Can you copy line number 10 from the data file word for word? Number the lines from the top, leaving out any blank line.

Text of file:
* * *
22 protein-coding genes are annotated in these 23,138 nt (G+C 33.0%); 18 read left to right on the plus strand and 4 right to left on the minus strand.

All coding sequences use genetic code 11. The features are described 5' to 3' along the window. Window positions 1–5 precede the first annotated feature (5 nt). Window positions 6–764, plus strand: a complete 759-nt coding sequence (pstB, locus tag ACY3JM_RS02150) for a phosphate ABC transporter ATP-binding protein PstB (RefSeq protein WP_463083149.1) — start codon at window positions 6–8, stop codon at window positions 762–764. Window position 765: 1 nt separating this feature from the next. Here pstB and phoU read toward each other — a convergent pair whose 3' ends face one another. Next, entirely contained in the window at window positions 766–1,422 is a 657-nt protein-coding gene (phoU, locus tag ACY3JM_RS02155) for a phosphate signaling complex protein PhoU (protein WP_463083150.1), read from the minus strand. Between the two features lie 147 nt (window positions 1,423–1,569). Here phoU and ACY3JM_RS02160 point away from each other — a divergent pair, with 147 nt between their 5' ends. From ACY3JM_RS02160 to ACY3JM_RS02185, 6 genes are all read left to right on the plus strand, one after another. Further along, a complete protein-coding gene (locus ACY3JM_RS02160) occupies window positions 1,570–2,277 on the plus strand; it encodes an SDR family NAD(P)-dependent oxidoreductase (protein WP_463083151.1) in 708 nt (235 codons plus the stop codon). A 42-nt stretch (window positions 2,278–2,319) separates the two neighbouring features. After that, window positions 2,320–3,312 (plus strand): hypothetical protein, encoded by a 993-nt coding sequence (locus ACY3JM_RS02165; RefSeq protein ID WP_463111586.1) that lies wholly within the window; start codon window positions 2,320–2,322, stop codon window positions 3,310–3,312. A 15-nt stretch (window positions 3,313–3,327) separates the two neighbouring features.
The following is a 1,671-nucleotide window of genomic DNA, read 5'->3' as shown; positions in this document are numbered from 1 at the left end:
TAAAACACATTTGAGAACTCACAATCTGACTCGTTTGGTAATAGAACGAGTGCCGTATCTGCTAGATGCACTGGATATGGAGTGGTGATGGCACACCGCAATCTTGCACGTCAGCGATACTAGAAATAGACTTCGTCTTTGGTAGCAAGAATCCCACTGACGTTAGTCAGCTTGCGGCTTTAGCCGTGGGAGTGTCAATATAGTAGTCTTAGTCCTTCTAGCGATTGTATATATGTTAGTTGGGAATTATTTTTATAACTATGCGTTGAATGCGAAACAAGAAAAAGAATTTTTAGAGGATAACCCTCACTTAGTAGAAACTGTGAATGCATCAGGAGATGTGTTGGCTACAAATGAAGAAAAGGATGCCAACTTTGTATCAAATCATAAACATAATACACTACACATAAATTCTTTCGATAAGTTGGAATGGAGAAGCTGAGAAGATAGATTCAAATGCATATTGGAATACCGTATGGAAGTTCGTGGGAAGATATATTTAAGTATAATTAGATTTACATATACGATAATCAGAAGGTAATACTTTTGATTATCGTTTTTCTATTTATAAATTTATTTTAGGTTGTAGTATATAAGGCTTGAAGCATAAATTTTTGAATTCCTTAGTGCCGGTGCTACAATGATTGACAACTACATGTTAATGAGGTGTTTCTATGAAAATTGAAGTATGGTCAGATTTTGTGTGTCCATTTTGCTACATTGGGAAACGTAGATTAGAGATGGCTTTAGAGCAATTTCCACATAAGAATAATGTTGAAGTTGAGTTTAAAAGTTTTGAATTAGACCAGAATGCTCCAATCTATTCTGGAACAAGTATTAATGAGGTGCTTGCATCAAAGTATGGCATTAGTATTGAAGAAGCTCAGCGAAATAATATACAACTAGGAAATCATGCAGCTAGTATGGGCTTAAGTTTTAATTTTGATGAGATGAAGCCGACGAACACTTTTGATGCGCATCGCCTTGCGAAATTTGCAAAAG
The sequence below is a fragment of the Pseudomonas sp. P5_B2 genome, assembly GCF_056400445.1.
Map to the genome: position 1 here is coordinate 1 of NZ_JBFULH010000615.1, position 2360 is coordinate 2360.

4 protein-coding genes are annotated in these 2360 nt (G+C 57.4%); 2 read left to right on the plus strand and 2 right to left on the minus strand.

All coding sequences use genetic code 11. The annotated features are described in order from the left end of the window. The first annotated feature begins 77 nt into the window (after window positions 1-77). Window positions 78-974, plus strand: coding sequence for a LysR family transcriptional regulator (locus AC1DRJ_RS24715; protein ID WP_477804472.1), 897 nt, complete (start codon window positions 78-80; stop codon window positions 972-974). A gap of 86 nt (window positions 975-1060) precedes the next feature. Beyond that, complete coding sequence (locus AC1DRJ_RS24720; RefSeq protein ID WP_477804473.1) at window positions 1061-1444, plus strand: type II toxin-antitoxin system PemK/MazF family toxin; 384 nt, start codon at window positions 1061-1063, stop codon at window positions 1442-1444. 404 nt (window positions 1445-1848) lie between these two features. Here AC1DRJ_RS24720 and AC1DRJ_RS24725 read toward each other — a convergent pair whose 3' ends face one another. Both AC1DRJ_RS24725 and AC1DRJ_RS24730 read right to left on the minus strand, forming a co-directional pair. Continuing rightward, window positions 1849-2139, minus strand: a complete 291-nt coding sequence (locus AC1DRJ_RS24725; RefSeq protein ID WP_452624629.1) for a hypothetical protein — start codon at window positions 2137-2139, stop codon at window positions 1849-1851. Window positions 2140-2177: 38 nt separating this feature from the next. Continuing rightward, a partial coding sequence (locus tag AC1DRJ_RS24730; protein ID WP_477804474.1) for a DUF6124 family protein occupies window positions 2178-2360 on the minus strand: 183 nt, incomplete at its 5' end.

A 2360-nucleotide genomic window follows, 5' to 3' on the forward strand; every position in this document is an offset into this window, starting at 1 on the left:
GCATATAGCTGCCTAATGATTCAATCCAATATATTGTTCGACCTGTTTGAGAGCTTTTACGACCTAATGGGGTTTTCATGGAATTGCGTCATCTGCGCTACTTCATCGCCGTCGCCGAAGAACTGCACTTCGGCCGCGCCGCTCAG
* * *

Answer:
GCATATAGCTGCCTAATGATTCAATCCAATATATTGTTCGACCTGTTTGAGAGCTTTTACGACCTAATGGGGTTTTCATGGAATTGCGTCATCTGCGCTACTTCATCGCCGTCGCCGAAGAACTGCACTTCGGCCGCGCCGCTCAG